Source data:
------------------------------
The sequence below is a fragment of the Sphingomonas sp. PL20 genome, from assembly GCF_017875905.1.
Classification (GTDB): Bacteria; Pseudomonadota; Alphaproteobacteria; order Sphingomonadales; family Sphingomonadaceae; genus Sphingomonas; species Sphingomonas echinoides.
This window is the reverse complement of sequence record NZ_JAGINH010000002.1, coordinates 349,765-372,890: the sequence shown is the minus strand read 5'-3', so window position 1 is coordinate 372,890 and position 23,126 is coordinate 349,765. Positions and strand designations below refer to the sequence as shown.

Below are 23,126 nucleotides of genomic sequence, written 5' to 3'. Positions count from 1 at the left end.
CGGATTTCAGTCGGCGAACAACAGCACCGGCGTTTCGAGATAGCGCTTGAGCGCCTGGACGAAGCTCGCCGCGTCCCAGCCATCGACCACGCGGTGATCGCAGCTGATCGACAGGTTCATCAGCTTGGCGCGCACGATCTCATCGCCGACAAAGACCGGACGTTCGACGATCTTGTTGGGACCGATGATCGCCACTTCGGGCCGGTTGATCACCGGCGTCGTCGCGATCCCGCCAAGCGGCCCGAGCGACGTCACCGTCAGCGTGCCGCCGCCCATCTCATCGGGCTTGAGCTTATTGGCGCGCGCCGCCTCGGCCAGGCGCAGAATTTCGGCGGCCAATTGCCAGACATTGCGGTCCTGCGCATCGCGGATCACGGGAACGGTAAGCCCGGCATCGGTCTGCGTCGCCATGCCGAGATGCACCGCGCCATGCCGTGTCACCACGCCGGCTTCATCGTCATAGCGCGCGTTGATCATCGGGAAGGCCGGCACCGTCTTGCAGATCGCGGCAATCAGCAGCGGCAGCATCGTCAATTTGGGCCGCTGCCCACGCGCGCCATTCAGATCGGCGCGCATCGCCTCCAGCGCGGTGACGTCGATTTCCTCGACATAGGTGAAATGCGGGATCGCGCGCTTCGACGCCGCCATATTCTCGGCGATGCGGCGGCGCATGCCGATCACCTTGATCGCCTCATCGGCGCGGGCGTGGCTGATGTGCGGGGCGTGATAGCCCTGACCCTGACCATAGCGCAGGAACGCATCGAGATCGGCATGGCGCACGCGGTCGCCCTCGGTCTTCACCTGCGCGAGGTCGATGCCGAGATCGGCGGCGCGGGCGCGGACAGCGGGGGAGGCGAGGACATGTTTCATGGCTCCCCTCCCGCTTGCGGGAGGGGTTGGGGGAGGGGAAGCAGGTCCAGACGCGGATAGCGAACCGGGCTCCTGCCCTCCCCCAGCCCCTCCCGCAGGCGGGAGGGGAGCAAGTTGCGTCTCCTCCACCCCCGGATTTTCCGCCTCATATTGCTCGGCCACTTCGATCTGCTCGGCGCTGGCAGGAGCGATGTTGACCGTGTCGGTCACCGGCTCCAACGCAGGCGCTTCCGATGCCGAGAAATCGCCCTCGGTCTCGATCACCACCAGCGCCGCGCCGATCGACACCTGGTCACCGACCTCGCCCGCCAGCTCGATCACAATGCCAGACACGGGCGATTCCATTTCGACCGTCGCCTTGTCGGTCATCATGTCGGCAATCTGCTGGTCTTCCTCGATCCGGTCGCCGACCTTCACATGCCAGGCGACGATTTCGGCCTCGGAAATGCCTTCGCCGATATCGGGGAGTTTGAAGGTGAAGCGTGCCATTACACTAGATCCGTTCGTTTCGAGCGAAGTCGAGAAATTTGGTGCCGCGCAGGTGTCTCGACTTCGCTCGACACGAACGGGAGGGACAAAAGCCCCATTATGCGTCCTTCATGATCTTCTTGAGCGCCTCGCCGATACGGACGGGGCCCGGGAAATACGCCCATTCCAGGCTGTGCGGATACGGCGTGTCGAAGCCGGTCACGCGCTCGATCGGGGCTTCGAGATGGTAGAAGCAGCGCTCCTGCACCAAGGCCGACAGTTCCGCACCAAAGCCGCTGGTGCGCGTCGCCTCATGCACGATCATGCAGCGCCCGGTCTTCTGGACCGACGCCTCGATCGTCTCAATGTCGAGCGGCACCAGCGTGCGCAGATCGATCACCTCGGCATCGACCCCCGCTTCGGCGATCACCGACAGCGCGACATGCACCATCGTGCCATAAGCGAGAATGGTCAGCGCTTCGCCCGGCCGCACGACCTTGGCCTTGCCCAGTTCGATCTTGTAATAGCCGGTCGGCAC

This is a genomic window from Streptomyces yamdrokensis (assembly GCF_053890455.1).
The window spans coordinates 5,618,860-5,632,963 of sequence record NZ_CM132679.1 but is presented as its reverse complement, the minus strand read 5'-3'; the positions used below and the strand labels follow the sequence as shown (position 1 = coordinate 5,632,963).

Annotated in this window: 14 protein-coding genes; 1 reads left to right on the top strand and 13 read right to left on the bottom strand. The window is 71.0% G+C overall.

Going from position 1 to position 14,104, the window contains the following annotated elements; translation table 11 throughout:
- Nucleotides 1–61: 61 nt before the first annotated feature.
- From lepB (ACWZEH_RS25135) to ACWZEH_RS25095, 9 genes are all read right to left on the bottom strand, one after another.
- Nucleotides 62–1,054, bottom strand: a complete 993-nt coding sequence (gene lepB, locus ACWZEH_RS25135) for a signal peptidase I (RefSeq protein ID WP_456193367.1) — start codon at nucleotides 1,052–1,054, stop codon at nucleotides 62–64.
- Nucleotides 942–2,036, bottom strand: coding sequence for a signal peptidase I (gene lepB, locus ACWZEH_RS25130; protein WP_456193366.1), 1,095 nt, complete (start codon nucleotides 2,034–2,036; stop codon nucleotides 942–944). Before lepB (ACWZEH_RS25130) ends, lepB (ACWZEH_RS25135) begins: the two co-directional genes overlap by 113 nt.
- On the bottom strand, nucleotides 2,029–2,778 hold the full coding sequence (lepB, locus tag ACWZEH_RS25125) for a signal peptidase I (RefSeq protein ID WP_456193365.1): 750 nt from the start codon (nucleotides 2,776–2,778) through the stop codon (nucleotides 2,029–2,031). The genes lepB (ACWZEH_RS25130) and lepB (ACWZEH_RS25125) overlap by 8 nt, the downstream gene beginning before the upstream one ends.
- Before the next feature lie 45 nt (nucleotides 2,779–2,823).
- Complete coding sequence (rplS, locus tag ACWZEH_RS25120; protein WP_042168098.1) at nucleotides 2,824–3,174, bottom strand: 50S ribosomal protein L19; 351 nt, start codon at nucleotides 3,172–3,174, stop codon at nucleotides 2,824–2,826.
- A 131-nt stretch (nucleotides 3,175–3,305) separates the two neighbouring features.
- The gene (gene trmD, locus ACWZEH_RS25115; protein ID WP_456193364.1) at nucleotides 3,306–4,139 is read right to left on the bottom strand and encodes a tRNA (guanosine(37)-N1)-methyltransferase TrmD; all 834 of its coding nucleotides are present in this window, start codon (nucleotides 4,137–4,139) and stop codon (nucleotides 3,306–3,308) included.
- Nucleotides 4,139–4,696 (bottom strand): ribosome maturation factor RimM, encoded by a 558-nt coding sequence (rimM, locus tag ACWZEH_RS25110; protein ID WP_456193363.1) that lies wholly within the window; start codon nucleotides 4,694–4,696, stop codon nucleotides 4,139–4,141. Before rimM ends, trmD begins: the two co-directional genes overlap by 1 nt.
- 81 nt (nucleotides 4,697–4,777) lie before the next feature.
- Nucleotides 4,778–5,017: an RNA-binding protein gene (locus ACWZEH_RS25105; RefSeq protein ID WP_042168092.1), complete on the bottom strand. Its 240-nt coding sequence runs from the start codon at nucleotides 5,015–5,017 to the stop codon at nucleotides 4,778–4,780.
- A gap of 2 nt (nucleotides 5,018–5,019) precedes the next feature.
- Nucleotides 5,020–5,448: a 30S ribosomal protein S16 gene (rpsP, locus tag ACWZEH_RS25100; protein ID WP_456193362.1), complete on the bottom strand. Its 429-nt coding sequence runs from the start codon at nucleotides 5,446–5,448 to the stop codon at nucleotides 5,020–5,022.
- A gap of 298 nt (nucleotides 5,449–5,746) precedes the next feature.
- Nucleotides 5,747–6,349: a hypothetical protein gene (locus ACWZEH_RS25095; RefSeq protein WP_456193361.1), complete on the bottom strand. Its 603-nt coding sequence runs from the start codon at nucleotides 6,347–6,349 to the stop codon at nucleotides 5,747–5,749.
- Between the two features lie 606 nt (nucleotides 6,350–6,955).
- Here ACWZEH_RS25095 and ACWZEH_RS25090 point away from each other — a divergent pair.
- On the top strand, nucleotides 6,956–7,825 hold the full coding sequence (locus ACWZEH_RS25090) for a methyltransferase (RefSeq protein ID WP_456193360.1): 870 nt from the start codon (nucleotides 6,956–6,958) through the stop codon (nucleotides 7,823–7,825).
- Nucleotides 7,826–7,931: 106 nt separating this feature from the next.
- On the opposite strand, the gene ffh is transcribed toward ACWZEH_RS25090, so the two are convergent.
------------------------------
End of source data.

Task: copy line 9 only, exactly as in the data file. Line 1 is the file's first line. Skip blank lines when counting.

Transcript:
Going from position 1 to position 14,104, the window contains the following annotated elements; translation table 11 throughout: